Putin could be ready to announce a second mobilization drive

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Russian President Vladimir Putin poses as he delivers a New Year’s address to the nation at the headquarters of the Southern Military District in Rostov-on-Don on December 31, 2022.

Mikhail Klimentyev | Afp | Getty Images

Russian President Vladimir Putin could be ready to announce another mobilization round, as Russia looks to bolster its armed forces in Ukraine, analysts believe.

“Putin may announce a second mobilization wave to expand his army in the coming days— possibly as early as January 18,” analysts at the Institute for the Study of War said Tuesday.

Kremlin Spokesperson Dmitry Peskov announced on Tuesday that Putin will deliver a speech in his hometown of St. Petersburg on Wednesday to commemorate the 80th anniversary of Soviet forces breaking the Nazi siege of Leningrad. This could be an apt date to announce such a mobilization, watchers noted.

“Putin is fond of using symbolic dates to address the Russian people, and some Russian pro-war milbloggers noted that he will seize this opportunity to either declare mobilization or war with Ukraine,” the ISW said in their daily analysis of the Ukraine war.

Russia has repeatedly insisted that it would not embark on a second mobilization wave, following an initial partial draft of military reservists that called up 300,000 men last September. The move sparked consternation in Russia and prompted many of those eligible for the draft to flee the country.

Fears of another potential mobilization grew with the onset of winter. Putin said in December that he saw no need for a second draft, noting that half of the men called up had already been deployed in Ukraine, while the others were in training centers.

“Under these conditions, talk about any additional mobilization measures simply makes no sense,” he said at the time.

Last Friday, Ukrainian defense ministry intelligence officials said that they believed that preparations for a second wave of mobilization were underway, suspecting Russia aims for an army of two million people.

“Military intelligence of Ukraine does not rule out that the leadership of Russia will announce another wave of mobilization in the coming days,” intelligence officials said in a statement, adding that another 500,000 Russians will be called up in order to “create strategic reserves.”

“Preparations for the announcement of the next wave of mobilization in Russia are already actively underway. At the legislative level, changes are being made to the laws of the Russian Federation that regulate mobilization. Active training of training centers is also underway,” intelligence officials added.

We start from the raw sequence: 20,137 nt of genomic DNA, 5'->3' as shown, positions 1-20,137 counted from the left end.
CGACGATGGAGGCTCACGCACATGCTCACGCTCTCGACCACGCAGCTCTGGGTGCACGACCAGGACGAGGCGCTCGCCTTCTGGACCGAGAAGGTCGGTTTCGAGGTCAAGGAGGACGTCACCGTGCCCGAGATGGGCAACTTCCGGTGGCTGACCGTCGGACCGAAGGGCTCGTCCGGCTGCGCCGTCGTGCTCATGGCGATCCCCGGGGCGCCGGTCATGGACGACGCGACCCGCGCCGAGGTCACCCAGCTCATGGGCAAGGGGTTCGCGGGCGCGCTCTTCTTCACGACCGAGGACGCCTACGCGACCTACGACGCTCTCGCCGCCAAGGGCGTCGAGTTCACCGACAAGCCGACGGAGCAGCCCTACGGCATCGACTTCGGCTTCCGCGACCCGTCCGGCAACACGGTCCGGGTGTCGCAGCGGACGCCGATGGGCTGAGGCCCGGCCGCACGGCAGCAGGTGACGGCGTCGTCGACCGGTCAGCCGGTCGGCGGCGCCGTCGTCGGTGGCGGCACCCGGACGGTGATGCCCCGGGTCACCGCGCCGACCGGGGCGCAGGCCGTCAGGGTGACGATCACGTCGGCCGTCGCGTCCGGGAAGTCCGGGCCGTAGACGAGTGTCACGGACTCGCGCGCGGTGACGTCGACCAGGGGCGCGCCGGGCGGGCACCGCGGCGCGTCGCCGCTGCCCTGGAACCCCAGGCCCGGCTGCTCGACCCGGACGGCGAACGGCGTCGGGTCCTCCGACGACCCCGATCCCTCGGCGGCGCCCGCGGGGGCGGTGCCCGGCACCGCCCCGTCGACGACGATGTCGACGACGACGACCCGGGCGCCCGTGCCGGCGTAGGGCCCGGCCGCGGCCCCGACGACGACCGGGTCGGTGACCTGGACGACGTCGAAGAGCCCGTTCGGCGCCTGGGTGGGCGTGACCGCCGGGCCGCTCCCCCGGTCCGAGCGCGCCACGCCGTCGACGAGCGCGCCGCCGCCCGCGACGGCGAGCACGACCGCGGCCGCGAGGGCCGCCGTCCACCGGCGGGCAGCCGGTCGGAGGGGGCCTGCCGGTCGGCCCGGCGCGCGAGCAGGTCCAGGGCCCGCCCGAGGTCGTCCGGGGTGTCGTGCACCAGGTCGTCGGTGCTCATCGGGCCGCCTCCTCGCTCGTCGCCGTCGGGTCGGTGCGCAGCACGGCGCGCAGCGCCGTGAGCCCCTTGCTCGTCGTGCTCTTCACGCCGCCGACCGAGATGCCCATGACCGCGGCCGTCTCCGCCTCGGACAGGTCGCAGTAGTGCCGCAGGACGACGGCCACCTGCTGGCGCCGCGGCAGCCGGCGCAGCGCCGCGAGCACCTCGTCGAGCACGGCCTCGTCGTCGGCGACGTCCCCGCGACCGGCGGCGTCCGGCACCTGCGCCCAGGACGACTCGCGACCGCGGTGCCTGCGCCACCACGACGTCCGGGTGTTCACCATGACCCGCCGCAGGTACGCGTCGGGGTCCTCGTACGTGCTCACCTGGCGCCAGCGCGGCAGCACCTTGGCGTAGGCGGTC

Army set to expand

Over winter, the war in Ukraine has resembled a conflict of attrition, particularly in eastern Ukraine where fighting has intensified around Bakhmut — the next key Russian target after hostilities against nearby Soledar.

Daily losses from Ukrainian and Russian forces are difficult to ascertain independently.

Both sides are expected to renew counteroffensives in spring, stoking expectations that Russia will call up further manpower.

A Ukrainian tank runs on a road near Bakhmut, in the Donetsk region, on Dec. 2, 2022, amid the Russian invasion of Ukraine.

Anatolii Stepanov | AFP | Getty Images

Moscow has made no secret of looking to expand its forces in the next few years. Defense Minister Sergei Shoigu in December laid out proposals to increase military personnel to 1.5 million by 2026, from 1.1 million at present.

On Tuesday, Shoigu laid out more comprehensive plans to reform and restructure the army over the next few years, saying that “only by strengthening the key structural components of the Armed Forces is it possible to guarantee the military security of the state and protect new entities and critical facilities of the Russian Federation,” Reuters reported.

Kremlin Press Secretary Dmitry Peskov said later Tuesday that the changes were necessary because of the “proxy war” that the West is fighting against Russia in Ukraine.

The proxy engagement, he said, “includes elements of indirect participation in hostilities, and elements of economic, financial war, legal war, going beyond the legal field, and so on.”

“The security of our country must be unconditionally ensured, and in this case the Ministry of Defense is fulfilling its role,” Peskov said, in comments translated by NBC.

Peskov dismissed the idea of another mobilization, adding that the “topic is constantly artificially activated both from abroad and from within the country. I still suggest that you remember all the time the relevant statements that President Putin made on this matter.”

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